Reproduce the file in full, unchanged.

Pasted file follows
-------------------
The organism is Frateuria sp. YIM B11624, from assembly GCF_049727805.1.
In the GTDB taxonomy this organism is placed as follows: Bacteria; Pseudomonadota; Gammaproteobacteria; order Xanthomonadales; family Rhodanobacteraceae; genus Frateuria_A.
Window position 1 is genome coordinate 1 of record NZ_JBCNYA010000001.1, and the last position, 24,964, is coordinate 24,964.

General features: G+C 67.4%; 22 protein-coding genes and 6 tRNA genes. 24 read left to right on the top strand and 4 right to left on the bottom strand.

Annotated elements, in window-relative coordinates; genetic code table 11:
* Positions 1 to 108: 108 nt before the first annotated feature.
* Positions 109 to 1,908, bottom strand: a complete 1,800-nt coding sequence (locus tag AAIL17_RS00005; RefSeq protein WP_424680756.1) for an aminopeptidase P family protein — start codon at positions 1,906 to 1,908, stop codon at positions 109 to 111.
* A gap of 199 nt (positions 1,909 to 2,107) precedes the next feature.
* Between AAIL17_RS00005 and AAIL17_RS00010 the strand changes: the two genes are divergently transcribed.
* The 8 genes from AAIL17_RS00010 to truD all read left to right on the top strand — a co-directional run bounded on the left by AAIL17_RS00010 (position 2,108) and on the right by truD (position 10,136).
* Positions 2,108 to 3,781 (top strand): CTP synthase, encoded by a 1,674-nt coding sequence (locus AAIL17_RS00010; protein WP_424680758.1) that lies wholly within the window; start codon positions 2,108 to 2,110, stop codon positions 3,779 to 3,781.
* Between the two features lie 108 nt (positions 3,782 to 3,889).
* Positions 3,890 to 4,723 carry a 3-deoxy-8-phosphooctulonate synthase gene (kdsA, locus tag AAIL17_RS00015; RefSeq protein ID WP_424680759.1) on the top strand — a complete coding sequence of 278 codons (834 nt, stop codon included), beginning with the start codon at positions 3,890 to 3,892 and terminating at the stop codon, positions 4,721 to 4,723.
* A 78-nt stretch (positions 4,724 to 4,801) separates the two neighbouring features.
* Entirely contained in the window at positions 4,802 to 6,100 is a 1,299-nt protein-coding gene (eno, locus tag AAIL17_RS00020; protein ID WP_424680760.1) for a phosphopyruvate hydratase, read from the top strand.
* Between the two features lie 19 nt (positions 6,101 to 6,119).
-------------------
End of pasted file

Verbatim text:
The organism is Frateuria sp. YIM B11624, from assembly GCF_049727805.1.
In the GTDB taxonomy this organism is placed as follows: Bacteria; Pseudomonadota; Gammaproteobacteria; order Xanthomonadales; family Rhodanobacteraceae; genus Frateuria_A.
Window position 1 is genome coordinate 1 of record NZ_JBCNYA010000001.1, and the last position, 24,964, is coordinate 24,964.

General features: G+C 67.4%; 22 protein-coding genes and 6 tRNA genes. 24 read left to right on the top strand and 4 right to left on the bottom strand.

Annotated elements, in window-relative coordinates; genetic code table 11:
* Positions 1 to 108: 108 nt before the first annotated feature.
* Positions 109 to 1,908, bottom strand: a complete 1,800-nt coding sequence (locus tag AAIL17_RS00005; RefSeq protein WP_424680756.1) for an aminopeptidase P family protein — start codon at positions 1,906 to 1,908, stop codon at positions 109 to 111.
* A gap of 199 nt (positions 1,909 to 2,107) precedes the next feature.
* Between AAIL17_RS00005 and AAIL17_RS00010 the strand changes: the two genes are divergently transcribed.
* The 8 genes from AAIL17_RS00010 to truD all read left to right on the top strand — a co-directional run bounded on the left by AAIL17_RS00010 (position 2,108) and on the right by truD (position 10,136).
* Positions 2,108 to 3,781 (top strand): CTP synthase, encoded by a 1,674-nt coding sequence (locus AAIL17_RS00010; protein WP_424680758.1) that lies wholly within the window; start codon positions 2,108 to 2,110, stop codon positions 3,779 to 3,781.
* Between the two features lie 108 nt (positions 3,782 to 3,889).
* Positions 3,890 to 4,723 carry a 3-deoxy-8-phosphooctulonate synthase gene (kdsA, locus tag AAIL17_RS00015; RefSeq protein ID WP_424680759.1) on the top strand — a complete coding sequence of 278 codons (834 nt, stop codon included), beginning with the start codon at positions 3,890 to 3,892 and terminating at the stop codon, positions 4,721 to 4,723.
* A 78-nt stretch (positions 4,724 to 4,801) separates the two neighbouring features.
* Entirely contained in the window at positions 4,802 to 6,100 is a 1,299-nt protein-coding gene (eno, locus tag AAIL17_RS00020; protein ID WP_424680760.1) for a phosphopyruvate hydratase, read from the top strand.
* Between the two features lie 19 nt (positions 6,101 to 6,119).